Firm says campaign is to relieve burden on those owing less than Bt5 million
Beginning this month and continuing until the end of July, about 2,000 debtors of Bangkok Commercial Asset Management (BAM) are expected to enjoy a campaign to pay only 70 per cent of their debts to settle their accounts.
The campaign is exclusively for BAM debtors owing less than Bt5 million, said BAM president Bunyong Visatemongkolchai.
“We have around 16,372 retail customers, whose total debt is about Bt73.1 billion. If we insist they pay the full debt, those who can’t afford to pay now still won’t be able to pay. With this solution, the debtors will still have a chance to recover from the burden of debt,” said Bunyong.
BAM will consider the debtors’ qualifications and check their ability to repay before deciding who is eligible to participate in the campaign. Apart from the debtors, their parents or children can also pay off the reduced debt.
“Qualified customers can choose to pay either 70 per cent of the estimated price of their debt asset at one time within 45 days of BAM’s ap-proval, or by instalment over five years with no interest,” he said.
“Our retail customers have an average debt of Bt400,000-Bt600,000 each. Most of our retail customers live upcountry and have borrowed to buy land and houses. So, we expect that we can eliminate Bt1.2 billion worth of debt with this project. Three months after the campaign begins, we will review it. If the results are positive, we are likely to extend the project,” said Bunyong.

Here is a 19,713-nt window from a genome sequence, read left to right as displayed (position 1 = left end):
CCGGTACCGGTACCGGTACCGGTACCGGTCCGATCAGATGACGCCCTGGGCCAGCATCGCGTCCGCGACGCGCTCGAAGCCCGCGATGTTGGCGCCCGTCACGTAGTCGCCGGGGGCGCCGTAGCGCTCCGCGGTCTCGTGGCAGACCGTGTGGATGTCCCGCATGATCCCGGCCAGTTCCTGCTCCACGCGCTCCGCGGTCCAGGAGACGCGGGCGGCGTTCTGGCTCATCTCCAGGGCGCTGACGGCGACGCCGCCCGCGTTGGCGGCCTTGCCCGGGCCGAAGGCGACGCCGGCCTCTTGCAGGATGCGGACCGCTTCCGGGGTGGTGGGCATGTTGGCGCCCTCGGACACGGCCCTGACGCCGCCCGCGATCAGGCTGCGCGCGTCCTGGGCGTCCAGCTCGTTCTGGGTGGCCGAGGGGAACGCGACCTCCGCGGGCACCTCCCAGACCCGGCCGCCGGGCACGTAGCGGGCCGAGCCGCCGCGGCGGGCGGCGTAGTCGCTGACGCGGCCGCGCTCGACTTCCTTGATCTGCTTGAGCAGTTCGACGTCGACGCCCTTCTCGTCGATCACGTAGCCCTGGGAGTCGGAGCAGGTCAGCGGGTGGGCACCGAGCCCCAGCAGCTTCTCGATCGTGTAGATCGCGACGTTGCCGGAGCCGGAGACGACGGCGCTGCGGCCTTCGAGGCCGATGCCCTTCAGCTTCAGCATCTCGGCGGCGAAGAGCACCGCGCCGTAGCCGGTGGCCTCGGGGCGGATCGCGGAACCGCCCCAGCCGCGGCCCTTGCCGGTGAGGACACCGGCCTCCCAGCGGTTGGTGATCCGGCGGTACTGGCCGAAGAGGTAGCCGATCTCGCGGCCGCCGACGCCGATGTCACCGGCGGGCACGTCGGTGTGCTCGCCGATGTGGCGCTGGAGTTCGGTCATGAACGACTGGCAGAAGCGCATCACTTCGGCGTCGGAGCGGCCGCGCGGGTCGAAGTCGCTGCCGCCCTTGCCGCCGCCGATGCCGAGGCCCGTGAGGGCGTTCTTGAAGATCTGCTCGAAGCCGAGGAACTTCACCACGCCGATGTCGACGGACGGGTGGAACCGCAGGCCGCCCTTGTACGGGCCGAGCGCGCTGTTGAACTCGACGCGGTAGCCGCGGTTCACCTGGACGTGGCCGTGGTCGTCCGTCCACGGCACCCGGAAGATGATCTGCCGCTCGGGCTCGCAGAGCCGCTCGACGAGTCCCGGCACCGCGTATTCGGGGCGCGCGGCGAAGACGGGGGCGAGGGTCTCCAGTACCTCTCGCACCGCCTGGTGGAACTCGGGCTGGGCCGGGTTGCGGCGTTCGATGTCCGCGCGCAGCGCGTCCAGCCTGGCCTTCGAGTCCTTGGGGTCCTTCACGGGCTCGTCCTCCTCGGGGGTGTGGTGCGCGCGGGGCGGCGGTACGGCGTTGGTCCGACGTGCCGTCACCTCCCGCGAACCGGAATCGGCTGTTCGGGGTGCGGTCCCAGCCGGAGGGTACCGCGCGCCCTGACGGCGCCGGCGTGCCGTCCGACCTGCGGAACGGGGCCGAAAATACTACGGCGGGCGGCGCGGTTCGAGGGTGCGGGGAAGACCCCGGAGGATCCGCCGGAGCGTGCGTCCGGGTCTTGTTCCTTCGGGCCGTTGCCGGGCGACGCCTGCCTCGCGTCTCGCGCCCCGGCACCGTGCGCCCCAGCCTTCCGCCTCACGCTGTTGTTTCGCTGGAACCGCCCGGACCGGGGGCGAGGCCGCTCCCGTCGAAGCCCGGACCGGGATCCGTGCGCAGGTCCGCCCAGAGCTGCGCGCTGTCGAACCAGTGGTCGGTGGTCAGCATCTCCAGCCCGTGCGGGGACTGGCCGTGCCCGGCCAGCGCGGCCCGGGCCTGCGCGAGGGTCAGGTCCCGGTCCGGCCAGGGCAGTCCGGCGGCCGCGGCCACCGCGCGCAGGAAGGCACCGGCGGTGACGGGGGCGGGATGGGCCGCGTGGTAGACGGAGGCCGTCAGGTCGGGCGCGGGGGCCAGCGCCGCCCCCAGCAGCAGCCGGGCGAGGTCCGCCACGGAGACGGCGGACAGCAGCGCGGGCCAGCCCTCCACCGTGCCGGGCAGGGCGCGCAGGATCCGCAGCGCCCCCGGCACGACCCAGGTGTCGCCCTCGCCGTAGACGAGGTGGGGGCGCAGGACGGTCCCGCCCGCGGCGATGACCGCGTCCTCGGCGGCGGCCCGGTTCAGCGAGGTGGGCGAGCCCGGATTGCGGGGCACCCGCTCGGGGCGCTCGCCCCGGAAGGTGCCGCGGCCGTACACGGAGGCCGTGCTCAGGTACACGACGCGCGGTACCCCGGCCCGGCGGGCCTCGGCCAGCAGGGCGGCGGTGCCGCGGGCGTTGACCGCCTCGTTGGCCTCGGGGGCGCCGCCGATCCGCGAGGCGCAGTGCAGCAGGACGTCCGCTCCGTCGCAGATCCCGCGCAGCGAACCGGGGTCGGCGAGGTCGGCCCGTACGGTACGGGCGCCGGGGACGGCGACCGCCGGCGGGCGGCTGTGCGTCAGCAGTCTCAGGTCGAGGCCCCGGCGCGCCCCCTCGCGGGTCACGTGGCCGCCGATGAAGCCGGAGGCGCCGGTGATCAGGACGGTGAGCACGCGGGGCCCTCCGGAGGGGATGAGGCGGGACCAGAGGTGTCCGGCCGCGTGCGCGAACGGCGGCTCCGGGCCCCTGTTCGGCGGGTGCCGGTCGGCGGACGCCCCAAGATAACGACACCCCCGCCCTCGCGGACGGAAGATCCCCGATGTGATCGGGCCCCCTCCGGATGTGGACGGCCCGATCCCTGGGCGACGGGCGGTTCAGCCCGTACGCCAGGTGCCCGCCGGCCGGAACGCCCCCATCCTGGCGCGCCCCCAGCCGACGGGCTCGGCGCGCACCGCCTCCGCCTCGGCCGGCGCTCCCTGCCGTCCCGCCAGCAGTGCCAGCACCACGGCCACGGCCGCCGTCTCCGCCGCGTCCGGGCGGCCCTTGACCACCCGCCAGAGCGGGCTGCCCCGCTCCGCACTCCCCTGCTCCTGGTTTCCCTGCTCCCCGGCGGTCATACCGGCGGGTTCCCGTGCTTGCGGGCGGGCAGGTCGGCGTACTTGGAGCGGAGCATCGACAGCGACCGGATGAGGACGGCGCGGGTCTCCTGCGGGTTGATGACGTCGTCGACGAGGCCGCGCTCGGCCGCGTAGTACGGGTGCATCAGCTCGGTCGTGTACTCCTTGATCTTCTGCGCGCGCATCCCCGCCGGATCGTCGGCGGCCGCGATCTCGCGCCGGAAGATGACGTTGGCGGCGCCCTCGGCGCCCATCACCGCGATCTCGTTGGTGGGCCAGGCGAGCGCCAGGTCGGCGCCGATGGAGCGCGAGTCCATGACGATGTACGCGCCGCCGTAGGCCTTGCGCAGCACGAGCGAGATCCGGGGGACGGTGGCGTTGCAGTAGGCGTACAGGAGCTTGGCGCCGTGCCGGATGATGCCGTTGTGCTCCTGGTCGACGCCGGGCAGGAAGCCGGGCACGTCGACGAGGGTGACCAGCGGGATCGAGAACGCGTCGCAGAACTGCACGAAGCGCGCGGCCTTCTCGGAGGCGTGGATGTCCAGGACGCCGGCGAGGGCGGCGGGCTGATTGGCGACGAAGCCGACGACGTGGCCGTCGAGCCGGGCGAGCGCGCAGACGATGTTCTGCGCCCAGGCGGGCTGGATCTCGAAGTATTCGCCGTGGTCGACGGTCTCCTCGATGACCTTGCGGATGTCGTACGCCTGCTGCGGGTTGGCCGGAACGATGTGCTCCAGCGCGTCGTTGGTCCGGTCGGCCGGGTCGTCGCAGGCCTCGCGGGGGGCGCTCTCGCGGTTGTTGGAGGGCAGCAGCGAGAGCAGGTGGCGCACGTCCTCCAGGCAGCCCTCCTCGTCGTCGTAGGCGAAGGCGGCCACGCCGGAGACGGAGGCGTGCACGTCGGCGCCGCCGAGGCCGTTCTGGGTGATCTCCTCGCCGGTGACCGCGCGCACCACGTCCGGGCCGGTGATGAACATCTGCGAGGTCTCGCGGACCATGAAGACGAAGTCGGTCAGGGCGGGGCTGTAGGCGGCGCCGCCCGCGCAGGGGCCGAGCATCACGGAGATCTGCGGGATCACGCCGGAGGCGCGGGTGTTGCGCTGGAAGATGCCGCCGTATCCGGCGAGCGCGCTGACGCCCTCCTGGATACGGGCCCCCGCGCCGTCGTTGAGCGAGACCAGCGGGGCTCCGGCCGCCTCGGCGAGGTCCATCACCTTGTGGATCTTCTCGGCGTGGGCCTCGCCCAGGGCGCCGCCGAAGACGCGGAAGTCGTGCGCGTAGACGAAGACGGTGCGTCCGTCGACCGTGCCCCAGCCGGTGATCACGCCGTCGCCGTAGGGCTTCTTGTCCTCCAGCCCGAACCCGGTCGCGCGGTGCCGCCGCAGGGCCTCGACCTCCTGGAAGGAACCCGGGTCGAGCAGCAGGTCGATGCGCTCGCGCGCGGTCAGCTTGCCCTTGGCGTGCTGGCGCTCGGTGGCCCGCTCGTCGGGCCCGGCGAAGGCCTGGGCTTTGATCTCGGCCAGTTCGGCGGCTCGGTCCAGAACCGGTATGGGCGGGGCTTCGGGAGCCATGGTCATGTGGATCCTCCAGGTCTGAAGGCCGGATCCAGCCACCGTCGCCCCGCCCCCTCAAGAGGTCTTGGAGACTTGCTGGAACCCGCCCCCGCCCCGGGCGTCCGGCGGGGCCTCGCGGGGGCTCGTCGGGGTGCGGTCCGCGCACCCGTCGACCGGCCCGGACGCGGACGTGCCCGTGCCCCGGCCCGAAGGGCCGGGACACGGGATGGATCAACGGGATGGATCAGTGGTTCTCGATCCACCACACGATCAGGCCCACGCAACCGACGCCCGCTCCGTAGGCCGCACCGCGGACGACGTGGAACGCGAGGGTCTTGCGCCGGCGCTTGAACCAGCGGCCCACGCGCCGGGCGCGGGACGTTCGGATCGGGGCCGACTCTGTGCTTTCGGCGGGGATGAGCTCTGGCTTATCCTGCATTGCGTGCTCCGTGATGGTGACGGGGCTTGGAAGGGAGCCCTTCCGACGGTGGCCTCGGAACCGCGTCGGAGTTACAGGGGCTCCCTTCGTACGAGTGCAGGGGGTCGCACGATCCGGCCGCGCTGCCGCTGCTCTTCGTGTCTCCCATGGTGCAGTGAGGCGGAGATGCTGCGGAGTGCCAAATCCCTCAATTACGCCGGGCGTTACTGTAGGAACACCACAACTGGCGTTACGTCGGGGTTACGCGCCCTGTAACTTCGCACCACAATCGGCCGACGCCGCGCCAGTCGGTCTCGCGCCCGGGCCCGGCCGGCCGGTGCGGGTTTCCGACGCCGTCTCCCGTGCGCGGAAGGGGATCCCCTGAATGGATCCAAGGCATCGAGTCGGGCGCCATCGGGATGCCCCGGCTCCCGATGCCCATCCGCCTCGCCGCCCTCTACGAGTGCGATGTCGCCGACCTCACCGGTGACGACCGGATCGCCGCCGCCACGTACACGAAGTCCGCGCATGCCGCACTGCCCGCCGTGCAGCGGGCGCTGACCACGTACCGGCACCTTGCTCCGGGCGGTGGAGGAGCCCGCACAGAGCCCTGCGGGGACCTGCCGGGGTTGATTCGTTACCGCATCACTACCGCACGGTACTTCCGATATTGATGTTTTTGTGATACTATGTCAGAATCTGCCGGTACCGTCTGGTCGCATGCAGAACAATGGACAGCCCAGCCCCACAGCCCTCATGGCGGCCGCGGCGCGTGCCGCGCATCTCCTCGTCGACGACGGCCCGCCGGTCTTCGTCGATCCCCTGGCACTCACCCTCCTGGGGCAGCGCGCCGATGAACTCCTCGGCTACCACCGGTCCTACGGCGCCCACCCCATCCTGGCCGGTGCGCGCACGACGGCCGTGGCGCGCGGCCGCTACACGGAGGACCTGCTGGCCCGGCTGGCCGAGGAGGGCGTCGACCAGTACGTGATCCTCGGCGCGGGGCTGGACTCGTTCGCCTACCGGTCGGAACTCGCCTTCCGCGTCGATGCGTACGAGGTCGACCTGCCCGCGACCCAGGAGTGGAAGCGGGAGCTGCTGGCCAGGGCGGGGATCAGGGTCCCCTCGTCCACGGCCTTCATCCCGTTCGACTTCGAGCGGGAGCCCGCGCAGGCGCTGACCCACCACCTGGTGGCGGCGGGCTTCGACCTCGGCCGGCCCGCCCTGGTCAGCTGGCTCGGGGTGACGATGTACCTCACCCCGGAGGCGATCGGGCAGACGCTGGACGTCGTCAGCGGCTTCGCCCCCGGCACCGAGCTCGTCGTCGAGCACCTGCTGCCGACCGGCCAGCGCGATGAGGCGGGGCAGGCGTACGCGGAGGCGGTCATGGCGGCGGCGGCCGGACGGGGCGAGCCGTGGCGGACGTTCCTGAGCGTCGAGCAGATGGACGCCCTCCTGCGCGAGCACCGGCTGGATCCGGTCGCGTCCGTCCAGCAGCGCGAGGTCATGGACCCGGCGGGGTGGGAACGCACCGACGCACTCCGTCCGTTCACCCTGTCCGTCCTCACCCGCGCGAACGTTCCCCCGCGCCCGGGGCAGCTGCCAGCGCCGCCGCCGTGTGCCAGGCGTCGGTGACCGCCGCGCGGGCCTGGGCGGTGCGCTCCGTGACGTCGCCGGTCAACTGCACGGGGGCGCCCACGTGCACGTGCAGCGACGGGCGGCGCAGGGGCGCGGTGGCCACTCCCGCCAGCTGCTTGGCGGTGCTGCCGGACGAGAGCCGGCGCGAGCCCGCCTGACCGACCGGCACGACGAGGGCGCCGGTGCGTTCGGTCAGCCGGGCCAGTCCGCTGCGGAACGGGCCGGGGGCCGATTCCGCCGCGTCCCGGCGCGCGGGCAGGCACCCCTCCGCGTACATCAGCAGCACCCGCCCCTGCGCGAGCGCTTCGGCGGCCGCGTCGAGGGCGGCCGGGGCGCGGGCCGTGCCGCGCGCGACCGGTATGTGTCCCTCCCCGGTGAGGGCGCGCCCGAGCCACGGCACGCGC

BAM currently manages more than 200 non-performing loans (NPLs) and non-performing assets (NPAs), none of which is worth more than Bt2 million.
“Last year, BAM launched a promotion for debt defaulters to pay interest at the minimum lending rate minus 3 per cent. The campaign expired in December after receiving a strong welcome from customers. This year, we will offer a fixed rate of 2.5 per cent interest,” said Bunyong.
Meanwhile, Bunyong said BAM expected to obtain Bt500 million this year from assets belonging to Rakesh Saxena, an ex-adviser to the president of the now-defunct Bangkok Bank of Commerce. That adds to last year’s successful gathering of Bt952 million.
“The Bt500 million [worth of Saxena assets] is invested in the stock market in Switzerland. We cannot sell it all at once because it would affect share prices. We asked the Bank of Switzerland to look for a trader to buy all the shares we have. We were told the deal could be done this year,” said Bunyong.
“Also, we seized from him [Saxena] a condominium worth ?8.6 million . . . [Bt432.84 million] in France. It is to be sold in June and we set a minimum price of ?6.6 million. The case will take time as it has to go to court,” said Bunyong.
Published on February 03, 2005